Setting up StarGPS was simple. I inserted the StarPatch CD and let it run. Once StarPatch is installed on your computer, you can click on Help>User Manual. Read the steps for installation, print them if you need to, and then install the GPS patch to the ETX. As I noted earlier, StarPatch works just like Meades ASU. The GPS patch is one of a number of patches to the Autostar you can download. All of Dick Seymours current patches are included on the CD among them a patch to allow the Autostar 497 to drive a Meade 4504. The CD box will have a label attached with a registration code. If you do not register StarPatch at the point indicated in the setup instructions the Autostar will not make use of the GPS data and the download of patches will suddenly slow down about half way through the download.
Figure 2 The ETX-90EC before the installation of the StarGPS package
Figure 2 shows my ETX-90EC in its normal configuration for travel. I use a Manfrotto photo tripod with a small wood plate bolted to the top. The wood plate has holes for eyepieces and a notch to hold the hand paddle. The tripod and scope combination fit into a small bag that I use for travel. Installing the StarGPS package was simple. The first step is to thread the Autostar to GPS cable through the center of the hand paddle cord. This solves a cable management problem with having too many cords that are liable to be tangled when the scope is in use. A second cable is supplied that is used for downloads and to control the scope from a computer. Figure 3 shows how little changes after you
install the StarGPS package. Note the Autostar is displaying the GPS search message. This is the only way you can tell that an Autostar has the StarGPS patch. Having downloaded the latest version of the Autostar 497 code and the StarGPS patch, connected the cable between the GPS receiver and the scope, and turned on the scope. The scope came to life, beeped, the Autostar flashed "Checking for GPS." The time, latitude and
longitude appeared on the Autostar and after few seconds, the familiar Align routine came up. I aligned the scope and went on my way. I set up the scope on my deck and ran it through its paces several times. This involved turning on the scope, allowing a GPS, align, viewing a few objects, turn the scope off (not park) and repeating same process over again. The scope performed flawlessly.
Figure 3 The ETX-90EC after the StarGPS additions have been made
The Autostar was reading the time, date and location from the GPS and setting the date and time correctly. A nice feature of StarGPS is that while it is searching for GPS satellites it displays the number of satellites it has found and the relative signal strength of each of the satellites while it is acquiring the GPS signal. When it has found enough satellites with strong enough signals, it determines the location, date and time from the GPS satellites. The display during the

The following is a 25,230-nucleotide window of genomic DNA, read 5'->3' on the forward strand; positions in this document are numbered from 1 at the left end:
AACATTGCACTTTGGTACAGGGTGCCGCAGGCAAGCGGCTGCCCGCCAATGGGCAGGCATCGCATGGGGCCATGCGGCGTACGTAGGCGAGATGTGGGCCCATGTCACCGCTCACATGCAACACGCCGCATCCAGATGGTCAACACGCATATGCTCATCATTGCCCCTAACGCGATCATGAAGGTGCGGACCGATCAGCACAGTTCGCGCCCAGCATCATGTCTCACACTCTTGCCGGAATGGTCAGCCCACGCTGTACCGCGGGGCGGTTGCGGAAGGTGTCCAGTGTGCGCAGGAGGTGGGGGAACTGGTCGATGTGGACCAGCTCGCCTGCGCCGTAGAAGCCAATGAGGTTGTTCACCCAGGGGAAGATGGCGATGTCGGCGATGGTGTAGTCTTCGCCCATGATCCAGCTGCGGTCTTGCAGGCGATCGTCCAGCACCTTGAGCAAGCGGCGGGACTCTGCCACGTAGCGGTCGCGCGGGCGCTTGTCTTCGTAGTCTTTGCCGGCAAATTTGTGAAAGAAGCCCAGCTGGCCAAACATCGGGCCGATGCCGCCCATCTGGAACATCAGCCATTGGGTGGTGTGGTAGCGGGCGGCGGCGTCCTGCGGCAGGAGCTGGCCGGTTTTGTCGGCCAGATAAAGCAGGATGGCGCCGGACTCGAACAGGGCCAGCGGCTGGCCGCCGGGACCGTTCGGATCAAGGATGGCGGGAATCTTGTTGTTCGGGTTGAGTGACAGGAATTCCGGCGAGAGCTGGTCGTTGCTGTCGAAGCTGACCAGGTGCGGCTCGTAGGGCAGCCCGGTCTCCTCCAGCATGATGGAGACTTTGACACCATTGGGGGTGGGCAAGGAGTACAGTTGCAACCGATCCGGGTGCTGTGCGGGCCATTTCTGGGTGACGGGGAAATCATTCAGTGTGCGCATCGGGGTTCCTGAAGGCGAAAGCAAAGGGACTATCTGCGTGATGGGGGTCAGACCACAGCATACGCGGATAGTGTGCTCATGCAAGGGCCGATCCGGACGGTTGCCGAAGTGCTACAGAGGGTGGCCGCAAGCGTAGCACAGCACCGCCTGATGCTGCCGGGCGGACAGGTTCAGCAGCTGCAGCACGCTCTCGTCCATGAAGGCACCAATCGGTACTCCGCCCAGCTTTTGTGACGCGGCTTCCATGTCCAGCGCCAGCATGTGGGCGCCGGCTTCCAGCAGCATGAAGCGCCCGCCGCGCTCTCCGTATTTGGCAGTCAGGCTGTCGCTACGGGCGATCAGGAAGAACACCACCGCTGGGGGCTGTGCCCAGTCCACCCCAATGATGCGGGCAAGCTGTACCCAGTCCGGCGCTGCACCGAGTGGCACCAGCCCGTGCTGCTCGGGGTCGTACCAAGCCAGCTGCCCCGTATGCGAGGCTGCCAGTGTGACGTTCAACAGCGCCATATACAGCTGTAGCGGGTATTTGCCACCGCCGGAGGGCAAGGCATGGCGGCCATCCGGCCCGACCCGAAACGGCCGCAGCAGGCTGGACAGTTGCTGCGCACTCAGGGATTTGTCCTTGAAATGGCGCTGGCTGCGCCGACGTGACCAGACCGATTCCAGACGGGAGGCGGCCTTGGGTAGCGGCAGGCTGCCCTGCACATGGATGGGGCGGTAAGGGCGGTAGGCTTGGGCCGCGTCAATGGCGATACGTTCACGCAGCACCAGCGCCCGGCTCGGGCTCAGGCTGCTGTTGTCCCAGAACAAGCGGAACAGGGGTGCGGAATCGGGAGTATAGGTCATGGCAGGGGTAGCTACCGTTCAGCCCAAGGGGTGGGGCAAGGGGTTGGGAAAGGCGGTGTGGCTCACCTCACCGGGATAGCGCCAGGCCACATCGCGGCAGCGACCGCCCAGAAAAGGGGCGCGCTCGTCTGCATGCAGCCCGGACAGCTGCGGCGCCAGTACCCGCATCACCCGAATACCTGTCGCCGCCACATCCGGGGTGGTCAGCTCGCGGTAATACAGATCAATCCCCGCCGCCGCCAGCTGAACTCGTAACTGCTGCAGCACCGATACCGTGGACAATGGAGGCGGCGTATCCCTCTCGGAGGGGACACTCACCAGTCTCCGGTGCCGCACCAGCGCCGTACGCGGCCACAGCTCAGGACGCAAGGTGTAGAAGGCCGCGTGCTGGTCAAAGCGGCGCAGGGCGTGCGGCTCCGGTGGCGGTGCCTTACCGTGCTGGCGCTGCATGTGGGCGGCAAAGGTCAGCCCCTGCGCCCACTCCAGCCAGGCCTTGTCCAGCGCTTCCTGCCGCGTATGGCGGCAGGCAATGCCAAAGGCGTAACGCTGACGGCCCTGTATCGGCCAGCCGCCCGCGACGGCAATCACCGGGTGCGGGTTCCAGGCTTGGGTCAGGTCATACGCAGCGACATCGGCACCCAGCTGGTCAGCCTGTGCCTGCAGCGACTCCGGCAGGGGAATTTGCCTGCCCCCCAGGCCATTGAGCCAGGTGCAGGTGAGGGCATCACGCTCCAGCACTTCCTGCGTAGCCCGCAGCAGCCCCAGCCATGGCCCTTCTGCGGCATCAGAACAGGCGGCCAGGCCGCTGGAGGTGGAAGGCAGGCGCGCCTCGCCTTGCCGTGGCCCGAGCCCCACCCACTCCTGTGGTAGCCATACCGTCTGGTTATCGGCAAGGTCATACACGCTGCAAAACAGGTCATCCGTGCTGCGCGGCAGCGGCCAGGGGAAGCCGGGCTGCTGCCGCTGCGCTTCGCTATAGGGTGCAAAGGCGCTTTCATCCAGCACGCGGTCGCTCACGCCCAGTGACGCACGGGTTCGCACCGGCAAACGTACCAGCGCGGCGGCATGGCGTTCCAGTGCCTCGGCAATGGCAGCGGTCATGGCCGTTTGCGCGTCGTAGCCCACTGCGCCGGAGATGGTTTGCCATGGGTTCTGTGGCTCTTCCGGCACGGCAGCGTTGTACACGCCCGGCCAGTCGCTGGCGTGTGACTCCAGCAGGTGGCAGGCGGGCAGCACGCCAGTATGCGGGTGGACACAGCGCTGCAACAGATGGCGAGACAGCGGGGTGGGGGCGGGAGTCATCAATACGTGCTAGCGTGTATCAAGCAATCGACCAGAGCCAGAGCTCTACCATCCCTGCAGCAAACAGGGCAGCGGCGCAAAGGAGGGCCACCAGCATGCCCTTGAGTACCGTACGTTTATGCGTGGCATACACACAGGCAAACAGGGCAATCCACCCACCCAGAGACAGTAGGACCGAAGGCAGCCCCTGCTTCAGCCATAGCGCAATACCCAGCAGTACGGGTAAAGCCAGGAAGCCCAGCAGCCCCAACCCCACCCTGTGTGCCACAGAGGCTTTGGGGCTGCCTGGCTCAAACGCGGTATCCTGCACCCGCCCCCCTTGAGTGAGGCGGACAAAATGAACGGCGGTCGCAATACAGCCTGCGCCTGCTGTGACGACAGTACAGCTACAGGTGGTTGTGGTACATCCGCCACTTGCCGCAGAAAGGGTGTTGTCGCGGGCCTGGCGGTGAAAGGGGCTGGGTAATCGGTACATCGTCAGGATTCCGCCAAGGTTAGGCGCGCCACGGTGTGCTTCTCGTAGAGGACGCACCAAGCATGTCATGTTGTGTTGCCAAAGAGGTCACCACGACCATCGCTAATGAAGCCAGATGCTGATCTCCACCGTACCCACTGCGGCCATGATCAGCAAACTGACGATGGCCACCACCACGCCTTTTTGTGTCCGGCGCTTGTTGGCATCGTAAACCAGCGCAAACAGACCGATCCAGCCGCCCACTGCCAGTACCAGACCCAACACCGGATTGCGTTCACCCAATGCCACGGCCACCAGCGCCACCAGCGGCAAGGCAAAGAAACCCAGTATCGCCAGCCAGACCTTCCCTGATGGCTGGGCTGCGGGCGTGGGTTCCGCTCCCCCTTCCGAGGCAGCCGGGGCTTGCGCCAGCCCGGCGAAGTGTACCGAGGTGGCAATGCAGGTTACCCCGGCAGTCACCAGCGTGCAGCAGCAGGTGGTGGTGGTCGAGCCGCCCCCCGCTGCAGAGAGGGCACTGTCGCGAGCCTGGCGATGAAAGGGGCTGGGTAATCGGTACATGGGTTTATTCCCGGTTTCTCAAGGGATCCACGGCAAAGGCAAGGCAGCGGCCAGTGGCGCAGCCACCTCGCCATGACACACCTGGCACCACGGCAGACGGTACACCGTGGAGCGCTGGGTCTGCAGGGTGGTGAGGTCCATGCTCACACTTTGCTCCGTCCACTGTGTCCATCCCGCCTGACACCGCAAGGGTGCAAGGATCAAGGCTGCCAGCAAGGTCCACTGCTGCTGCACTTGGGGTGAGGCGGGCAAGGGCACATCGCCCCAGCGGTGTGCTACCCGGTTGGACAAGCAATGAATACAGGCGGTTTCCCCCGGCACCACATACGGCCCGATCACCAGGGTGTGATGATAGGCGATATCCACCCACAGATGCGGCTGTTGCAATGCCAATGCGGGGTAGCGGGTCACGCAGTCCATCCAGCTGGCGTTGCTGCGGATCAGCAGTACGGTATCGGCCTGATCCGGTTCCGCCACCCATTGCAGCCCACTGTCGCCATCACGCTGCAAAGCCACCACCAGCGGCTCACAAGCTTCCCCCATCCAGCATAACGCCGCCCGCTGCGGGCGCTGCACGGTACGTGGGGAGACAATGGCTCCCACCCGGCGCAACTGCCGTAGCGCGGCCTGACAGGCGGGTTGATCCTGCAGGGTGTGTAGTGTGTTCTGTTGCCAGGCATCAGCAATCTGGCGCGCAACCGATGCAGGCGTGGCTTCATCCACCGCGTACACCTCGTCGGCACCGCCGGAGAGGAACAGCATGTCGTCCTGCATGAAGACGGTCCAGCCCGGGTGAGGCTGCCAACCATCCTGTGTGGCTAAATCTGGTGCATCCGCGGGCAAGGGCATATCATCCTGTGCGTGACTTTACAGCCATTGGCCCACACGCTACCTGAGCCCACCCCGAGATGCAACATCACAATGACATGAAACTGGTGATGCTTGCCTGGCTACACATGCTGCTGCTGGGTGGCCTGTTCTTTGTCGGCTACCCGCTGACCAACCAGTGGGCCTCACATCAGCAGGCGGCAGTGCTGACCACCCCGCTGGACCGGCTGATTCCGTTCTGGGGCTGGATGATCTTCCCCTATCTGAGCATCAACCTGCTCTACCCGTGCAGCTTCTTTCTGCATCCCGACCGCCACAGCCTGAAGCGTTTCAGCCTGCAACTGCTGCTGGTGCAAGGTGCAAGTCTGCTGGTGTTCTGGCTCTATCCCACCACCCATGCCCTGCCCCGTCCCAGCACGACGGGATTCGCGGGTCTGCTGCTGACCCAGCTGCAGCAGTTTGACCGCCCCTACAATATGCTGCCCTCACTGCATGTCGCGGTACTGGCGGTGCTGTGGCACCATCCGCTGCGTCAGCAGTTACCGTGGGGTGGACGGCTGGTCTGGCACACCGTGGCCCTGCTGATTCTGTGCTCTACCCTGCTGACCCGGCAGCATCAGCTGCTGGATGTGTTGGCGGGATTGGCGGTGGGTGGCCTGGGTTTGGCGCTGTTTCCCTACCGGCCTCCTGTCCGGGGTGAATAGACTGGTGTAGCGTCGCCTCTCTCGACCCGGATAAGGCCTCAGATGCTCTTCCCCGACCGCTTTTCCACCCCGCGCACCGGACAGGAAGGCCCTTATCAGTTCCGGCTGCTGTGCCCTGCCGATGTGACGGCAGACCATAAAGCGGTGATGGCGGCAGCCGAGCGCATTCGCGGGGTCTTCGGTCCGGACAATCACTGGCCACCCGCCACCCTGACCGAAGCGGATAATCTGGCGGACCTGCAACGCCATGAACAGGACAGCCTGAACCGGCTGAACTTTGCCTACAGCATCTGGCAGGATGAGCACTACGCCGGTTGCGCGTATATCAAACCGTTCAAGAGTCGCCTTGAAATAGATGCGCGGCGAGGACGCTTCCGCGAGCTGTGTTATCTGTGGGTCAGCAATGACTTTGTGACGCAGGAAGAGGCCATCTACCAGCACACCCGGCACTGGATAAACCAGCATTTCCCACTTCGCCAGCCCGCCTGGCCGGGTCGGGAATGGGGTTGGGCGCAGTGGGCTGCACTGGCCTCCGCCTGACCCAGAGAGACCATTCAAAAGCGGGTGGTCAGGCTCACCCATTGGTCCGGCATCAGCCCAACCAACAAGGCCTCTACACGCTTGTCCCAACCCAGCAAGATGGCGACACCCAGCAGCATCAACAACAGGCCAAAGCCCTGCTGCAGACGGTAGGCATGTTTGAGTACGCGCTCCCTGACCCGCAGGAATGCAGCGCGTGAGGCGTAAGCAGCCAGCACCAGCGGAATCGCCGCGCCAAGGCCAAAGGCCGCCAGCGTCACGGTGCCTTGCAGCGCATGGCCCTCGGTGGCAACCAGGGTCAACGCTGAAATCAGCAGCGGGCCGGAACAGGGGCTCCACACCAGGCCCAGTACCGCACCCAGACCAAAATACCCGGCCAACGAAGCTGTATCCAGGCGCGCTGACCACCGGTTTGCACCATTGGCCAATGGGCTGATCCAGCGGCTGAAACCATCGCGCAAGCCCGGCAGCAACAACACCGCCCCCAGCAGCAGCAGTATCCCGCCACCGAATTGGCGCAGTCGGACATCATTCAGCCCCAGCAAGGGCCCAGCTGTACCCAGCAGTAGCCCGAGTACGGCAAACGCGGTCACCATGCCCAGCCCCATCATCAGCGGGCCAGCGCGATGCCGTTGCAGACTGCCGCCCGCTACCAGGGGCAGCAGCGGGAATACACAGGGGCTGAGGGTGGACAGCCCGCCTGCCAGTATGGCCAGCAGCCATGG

Figure 4 StarGPS satellite acquisition phase
acquisition phase is shown in Figure 4
and the process is fun to watch. This acquisition phase can last up to five minutes, although two to three minutes are more typical.
Curiously, the acquisition phase lasts only a few seconds once the GPS has been setup for the evening. Powering the scope off and then back on at a new site a few feet or miles away that night results in the acquisition phase occurring much more rapidly once the scope has been started that night. I used Xephem to determine the number of GPS satellites visible. The number of visible satellites was always larger than what StarGPS found. Even when there were as many as five well placed satellites, StarGPS would struggle to find three. The long acquisition times are likely due to the small size of the antenna in the GPS unit.
I started with two laptops and four sets of hard drives. My iBook with Virtual PC and a Compaq 1700 with drives loaded with Windows-98SE, Windows 2000 and WindowsXP. I loaded StarGPS on each set of the disks and then tried loading and upgrading the Autostar. This was not an entirely fair test since once the StarGPS software is loaded it is tied to a specific Autostar Reloading or upgrading does not alter the software on the Autostar. I started with Windows-98SE and everything went smoothly. I moved the scope around the Saint Louis area and no matter where I moved the scope it correctly set the date, time and location. It was convenient not to have to do anything but turn the scope.